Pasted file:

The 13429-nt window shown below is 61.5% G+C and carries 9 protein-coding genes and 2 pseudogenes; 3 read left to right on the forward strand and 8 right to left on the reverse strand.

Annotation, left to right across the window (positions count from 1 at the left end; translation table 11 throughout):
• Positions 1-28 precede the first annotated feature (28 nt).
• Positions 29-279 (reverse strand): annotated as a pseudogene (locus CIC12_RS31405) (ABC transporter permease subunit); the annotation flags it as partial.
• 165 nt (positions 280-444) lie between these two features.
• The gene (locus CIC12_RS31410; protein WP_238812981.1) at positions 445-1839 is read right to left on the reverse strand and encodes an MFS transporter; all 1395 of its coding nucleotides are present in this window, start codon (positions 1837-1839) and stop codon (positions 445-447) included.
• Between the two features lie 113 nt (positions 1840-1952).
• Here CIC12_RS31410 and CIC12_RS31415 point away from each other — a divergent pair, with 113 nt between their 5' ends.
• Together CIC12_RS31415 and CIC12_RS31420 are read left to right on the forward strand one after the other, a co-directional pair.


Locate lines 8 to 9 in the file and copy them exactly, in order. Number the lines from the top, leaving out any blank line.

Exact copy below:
• Here CIC12_RS31410 and CIC12_RS31415 point away from each other — a divergent pair, with 113 nt between their 5' ends.
• Together CIC12_RS31415 and CIC12_RS31420 are read left to right on the forward strand one after the other, a co-directional pair.